The state courts disagreed. An ouster petition was filed against Crump in accordance with a state law that called for the removal from office of local officials who did not enforce the ban on alcohol. The state supreme court upheld the ouster petition, and Mayor Crump resigned under pressure years ago, in February of But his ouster from City Hall also marked a dramatic shift in his political emphasis. From this point onward, the Crump organization became increasingly involved in state politics, as Crump realized just how much his control of Memphis depended upon his influence in Nashville.

Although its master was no longer mayor, the Crump Machine remained largely intact after the ouster. It retained its almost complete domination over Shelby County politics Crump himself was elected to the position of County Trustee in , and had the Boss been willing to force the issue, there seems to be little doubt that, from the outset, he could have installed a succession of puppet mayors in City Hall.

But Crump chose instead to allow his opponents to fill the municipal stage, albeit temporarily. For the moment, he had bigger fish to fry — in Nashville. In Tennessee elections during this period, three out of every four adults failed to vote. Between and , voter participation in state elections averaged a paltry 24 percent.

Voter apathy certainly played a role in a state that was still over 65 percent rural in Walking two or three miles to vote in a state where automobiles were not plentiful was also was a challenge for many. But by far the biggest factor in low voter turnout during this era was the poll tax. An institution in most Southern states during this period, the poll tax was employed specifically to disenfranchise African Americans. Voter participation nationally averaged around 64 percent; in the states of the old Confederacy, voter turnout averaged just 22 percent.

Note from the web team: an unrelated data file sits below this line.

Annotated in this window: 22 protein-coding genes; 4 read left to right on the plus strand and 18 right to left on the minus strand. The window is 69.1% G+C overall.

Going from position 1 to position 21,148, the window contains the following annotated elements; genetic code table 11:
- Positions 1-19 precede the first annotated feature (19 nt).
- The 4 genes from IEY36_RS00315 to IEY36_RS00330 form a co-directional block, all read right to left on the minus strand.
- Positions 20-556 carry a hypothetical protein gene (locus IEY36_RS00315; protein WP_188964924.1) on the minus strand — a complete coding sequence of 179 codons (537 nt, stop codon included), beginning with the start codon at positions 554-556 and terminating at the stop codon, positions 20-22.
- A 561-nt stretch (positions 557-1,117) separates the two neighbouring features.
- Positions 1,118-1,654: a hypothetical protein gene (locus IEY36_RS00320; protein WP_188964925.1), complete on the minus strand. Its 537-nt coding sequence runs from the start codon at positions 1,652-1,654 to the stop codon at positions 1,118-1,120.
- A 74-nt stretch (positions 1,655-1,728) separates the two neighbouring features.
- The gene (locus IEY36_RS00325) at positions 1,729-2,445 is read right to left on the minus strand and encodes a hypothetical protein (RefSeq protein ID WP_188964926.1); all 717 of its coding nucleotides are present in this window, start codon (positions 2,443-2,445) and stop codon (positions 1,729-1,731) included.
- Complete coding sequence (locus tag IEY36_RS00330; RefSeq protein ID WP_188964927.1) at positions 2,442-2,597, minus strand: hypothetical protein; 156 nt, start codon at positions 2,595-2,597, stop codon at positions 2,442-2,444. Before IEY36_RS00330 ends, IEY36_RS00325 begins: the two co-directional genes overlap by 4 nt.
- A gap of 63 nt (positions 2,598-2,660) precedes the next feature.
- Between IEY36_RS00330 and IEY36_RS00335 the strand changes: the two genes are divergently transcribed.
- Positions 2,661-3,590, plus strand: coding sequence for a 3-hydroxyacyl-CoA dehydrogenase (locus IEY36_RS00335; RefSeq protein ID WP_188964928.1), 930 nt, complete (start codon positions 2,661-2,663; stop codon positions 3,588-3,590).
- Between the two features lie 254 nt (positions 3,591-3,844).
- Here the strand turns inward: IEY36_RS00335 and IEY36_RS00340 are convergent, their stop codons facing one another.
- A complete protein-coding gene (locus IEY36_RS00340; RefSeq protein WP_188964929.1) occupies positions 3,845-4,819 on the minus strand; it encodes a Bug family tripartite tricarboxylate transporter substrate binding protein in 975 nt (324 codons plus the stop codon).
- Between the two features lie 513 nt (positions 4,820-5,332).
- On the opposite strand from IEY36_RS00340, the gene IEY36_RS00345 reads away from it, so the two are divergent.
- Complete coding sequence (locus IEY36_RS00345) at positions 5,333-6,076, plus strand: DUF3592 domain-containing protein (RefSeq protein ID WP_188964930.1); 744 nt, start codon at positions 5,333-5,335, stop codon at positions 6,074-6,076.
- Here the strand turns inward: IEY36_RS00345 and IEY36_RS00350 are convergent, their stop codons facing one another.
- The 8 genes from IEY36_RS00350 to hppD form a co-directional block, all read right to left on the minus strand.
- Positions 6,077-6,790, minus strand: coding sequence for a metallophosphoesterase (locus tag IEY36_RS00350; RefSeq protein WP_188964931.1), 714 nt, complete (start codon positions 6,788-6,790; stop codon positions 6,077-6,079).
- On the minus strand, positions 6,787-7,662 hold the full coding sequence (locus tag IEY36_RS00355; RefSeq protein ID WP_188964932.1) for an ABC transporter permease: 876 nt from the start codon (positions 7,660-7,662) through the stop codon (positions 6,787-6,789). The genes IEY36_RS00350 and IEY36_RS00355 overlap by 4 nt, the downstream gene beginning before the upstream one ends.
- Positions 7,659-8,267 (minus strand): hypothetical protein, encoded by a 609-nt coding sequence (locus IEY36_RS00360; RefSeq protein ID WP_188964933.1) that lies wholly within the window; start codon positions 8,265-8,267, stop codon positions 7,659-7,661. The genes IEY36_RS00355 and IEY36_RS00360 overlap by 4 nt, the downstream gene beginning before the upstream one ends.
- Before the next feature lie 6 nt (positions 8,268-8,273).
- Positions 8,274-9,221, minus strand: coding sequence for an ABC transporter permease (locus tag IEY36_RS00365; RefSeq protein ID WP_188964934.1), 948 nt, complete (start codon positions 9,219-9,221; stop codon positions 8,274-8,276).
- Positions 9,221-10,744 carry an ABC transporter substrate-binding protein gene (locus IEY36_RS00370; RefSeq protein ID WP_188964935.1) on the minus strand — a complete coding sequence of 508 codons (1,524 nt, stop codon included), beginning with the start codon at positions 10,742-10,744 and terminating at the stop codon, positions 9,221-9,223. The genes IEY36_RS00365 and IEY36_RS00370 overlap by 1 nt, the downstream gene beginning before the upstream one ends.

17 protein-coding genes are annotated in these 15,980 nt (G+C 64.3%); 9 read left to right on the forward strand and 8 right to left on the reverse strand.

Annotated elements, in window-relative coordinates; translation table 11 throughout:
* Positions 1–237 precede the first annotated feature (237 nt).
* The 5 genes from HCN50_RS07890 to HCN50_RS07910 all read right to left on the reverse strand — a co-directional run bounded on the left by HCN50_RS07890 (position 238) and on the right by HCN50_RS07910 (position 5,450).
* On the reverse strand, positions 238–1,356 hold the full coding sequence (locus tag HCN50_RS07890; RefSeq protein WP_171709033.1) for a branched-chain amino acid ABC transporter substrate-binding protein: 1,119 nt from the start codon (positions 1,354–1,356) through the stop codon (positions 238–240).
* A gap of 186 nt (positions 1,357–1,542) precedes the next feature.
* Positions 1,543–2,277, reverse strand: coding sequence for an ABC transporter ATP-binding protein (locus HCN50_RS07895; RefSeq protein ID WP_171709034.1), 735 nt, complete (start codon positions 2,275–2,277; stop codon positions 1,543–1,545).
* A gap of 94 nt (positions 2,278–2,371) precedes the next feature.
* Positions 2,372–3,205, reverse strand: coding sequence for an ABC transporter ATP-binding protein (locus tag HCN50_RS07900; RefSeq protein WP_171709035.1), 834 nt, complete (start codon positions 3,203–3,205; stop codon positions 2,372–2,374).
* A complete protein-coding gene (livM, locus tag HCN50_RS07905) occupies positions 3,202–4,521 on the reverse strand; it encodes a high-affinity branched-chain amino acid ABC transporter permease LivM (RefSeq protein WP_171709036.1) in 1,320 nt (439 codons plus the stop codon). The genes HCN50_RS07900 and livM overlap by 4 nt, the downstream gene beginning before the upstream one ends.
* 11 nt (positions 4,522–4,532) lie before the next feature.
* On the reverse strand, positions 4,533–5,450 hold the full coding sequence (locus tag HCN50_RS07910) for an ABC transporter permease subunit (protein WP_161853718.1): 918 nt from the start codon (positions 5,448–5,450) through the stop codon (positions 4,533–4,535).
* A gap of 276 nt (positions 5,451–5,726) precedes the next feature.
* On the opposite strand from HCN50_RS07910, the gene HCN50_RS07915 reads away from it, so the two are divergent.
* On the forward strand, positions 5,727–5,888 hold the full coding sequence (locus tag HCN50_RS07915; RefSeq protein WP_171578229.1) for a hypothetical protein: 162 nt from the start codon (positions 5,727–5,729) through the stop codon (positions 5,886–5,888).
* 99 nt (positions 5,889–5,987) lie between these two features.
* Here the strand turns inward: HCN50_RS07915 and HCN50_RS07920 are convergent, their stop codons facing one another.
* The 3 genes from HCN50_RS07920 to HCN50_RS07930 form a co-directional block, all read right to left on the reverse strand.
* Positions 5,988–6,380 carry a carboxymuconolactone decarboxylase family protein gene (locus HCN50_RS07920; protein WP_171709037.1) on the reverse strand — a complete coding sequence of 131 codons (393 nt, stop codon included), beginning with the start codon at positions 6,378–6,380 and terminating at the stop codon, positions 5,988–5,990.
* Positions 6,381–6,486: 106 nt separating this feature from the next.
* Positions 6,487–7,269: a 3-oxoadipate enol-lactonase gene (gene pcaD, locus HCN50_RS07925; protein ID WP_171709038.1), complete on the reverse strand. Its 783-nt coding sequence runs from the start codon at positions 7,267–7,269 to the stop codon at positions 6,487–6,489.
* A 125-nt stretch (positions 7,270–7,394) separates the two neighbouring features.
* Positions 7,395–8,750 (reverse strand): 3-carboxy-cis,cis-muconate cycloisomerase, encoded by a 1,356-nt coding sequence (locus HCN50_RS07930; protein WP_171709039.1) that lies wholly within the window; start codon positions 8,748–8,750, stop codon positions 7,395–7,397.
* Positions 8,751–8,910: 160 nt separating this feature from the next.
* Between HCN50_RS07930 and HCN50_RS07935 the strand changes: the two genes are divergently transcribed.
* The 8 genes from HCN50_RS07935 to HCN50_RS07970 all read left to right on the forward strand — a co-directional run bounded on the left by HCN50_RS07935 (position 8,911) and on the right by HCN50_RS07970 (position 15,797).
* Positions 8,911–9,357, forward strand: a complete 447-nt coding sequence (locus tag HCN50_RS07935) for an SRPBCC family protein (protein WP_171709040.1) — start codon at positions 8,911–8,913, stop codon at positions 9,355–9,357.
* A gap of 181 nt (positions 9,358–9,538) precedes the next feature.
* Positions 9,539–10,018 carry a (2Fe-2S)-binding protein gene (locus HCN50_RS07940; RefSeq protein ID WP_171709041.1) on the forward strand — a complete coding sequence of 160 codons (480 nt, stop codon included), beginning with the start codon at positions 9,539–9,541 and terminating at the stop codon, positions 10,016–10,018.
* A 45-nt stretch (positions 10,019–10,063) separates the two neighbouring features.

Indeed, in pre-Civil Rights era, the poll tax was the major weapon used by political leaders in the South to suppress the black vote, to insure that state legislatures remained lily-white. In Tennessee, however, the poll tax produced somewhat different results. Not that the state Senate and House were ever anything but percent white. A majority of black Tennesseans, however, were concentrated in Memphis, one of the few places in the South where African Americans voted — or were voted — regularly, with the encouragement and direction of Crump. So did thousands of white Memphians.

In fact, the efficiency of the Memphis Organization put from 50, to 75, votes into the pocket of Crump in every state election during these two decades.

Since voter turnout was so low in most other parts of Tennessee, Crump could exert a much stronger influence upon state politics than might otherwise have been the case. An organization that could dominate state politics, of course, could not be built overnight. This, in fact, required the better part of a decade, as the Memphis boss made alliances with rural courthouse bigwigs and all sorts of minor politicos across the state, and jostled for power with the then-dominant forces of Nashville newspaper magnate Luke Lea.

But Crump and his boys were playing their cards wisely. Before long they would cash in their chips. While Crump did not directly control Memphis politics in the decade after his ouster, his influence remained formidable. Witness what happened in the mayoral election, when his old rival Joe Williams squared off against newcomer Rowlett Paine.

Documentary explores 'Boss' Crump's stranglehold on Memphis politics

He could justly claim that the victory was his own, but he doubtless felt as if a brontosaurus was breathing heavily down the back of his neck. Even out of office, Crump continued to wield large blocs of electoral support. His secret? Obviously, he attracted many voters simply on the basis of his own record as a no-nonsense politician.